When many of us think about Venezuela, we may associate the country with a few stereotypical things such as: Hugo Chavez, exporter of crude oil, and more currently, turmoil within the government. What we seem to forget are the good parts about this South American country – things like the sincerity and hospitality of its people, the cultural similarities shared with that of our own American culture, and the general personal drive of individuals who continuously work to improve the needs of their own country.
I had the fortunate opportunity to meet future leaders from Venezuela when I volunteered as a host for the day on behalf of the Greater Cincinnati World Affairs Council. I accompanied the visitors to their professional appointments scheduled for one day. The delegates were extremely friendly with not only me, but with all of the local professionals they met that day including Chris Martin and George Sparks from Barnes Dennig, Councilmember Christopher Smitherman, and news reporter Cindi Andrews from the Cincinnati Enquirer. The Venezuelan visitors were in Cincinnati through the U.S. Department of State to learn more about transparency and accountability in government.
I have to say that one of the most enjoyable parts of the day for me was during lunch when the visitors decided to try a Cincinnati staple – Skyline Chili of course! I was a bit apprehensive at first, because Cincinnati chili seems to be an acquired taste that is hard for many visitors to stomach; however, I was pleasantly surprised when all five visitors and the two interpreters ordered a 3-way and enjoyed every bite!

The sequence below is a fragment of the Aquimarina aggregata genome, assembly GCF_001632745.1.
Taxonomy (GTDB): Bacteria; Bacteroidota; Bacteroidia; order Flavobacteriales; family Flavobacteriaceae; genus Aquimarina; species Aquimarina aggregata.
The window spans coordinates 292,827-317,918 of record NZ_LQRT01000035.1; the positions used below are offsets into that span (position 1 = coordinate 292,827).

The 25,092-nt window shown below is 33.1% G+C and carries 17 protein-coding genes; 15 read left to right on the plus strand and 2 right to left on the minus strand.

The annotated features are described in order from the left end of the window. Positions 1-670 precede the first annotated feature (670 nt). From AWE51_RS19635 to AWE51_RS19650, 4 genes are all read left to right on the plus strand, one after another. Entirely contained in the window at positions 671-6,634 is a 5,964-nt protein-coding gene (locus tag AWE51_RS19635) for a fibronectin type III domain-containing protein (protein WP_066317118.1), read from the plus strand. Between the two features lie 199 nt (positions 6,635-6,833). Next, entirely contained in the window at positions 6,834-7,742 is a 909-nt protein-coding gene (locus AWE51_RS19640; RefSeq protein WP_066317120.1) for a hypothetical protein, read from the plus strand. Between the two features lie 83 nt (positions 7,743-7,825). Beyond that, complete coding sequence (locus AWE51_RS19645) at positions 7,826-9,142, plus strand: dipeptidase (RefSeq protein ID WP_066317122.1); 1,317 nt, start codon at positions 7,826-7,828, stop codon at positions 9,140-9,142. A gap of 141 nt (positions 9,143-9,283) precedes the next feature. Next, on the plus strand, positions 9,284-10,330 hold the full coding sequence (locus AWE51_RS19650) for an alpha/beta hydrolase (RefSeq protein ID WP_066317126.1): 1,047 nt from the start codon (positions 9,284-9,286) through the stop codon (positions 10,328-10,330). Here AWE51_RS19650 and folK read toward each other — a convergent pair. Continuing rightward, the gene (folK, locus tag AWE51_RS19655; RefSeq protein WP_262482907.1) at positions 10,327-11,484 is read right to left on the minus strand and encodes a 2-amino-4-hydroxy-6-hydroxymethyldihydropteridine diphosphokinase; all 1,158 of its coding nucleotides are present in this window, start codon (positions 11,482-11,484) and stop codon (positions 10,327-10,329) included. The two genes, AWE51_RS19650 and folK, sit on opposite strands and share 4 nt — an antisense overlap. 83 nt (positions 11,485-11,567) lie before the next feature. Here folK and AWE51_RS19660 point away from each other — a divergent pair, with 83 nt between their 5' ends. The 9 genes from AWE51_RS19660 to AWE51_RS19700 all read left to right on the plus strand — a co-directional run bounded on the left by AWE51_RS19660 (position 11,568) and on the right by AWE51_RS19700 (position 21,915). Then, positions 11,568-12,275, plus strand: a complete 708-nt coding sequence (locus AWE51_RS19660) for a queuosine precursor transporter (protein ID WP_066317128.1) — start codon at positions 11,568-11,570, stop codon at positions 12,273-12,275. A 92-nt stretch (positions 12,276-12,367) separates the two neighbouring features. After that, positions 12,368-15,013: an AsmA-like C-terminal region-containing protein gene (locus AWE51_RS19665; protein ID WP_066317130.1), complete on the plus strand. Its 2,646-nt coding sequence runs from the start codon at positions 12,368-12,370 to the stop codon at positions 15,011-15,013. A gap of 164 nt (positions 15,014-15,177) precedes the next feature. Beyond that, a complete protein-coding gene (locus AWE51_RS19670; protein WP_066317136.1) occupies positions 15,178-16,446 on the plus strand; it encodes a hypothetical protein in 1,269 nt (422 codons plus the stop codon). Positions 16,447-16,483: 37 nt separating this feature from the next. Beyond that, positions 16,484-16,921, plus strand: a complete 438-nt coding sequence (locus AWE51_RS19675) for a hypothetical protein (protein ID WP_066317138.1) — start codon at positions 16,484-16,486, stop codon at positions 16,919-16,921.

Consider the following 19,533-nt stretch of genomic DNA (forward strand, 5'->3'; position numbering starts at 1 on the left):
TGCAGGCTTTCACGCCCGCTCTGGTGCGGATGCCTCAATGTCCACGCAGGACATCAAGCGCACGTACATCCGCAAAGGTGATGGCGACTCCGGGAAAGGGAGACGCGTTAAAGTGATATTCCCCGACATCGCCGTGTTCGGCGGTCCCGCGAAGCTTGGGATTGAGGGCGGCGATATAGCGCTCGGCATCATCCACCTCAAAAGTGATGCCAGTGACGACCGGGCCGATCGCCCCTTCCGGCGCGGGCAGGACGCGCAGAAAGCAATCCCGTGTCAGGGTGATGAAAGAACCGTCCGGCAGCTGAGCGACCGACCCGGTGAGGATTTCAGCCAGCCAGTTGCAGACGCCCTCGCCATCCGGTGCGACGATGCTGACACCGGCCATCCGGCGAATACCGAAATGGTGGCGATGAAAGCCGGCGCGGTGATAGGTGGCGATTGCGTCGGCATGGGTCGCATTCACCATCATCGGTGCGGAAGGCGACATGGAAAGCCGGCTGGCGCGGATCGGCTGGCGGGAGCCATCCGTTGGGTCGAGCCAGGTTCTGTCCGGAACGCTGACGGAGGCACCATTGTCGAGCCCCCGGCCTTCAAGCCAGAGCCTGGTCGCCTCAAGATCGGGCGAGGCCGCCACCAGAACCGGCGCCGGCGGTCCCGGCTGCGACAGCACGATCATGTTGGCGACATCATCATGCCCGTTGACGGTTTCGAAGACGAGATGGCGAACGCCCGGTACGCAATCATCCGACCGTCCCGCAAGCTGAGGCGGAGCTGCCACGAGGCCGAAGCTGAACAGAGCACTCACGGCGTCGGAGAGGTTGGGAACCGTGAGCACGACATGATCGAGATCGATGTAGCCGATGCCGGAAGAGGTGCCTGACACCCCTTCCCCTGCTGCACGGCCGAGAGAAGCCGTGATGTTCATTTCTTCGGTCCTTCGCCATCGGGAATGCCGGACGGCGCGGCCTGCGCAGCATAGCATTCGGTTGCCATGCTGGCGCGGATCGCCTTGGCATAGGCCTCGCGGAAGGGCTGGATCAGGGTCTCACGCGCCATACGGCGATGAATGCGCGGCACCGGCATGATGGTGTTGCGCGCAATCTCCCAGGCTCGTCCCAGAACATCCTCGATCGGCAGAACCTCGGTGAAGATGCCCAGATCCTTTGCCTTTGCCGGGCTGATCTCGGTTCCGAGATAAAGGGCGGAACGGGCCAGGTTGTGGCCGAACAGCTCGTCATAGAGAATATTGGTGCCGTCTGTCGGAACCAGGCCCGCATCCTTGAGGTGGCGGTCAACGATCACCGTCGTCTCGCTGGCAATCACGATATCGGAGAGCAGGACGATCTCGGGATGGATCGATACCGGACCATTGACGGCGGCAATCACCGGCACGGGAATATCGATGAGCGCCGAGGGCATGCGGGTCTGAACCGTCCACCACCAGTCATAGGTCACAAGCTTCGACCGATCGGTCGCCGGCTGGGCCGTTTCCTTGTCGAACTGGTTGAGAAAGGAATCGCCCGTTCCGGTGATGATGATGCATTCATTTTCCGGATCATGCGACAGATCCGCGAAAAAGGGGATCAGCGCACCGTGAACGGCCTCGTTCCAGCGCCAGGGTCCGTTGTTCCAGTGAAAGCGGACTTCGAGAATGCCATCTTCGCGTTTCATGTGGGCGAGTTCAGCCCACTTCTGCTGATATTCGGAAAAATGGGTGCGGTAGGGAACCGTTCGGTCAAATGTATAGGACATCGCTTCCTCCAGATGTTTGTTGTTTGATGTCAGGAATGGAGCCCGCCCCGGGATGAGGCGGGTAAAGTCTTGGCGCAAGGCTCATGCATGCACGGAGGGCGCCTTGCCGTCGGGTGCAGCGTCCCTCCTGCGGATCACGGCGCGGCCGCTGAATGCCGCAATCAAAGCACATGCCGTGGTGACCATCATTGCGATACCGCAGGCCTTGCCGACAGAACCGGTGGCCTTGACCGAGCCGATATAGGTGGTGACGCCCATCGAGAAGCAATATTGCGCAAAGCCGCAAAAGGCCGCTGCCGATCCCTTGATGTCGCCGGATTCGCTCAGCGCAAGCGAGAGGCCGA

At the end of the day, the visitors and I exchanged small gifts (I gave them some Cincinnati postcards and they gave me a small Venezuelan flag, a bracelet, and some delicious chocolates) and contact information, we said our goodbyes, and I can only hope that the impression I left with them holds the same appreciation of our culture that I now have for theirs.
By Kendra Hein
Kendra Hein is an undergraduate student at Northern Kentucky University and a past intern at the Greater Cincinnati World Affairs Council.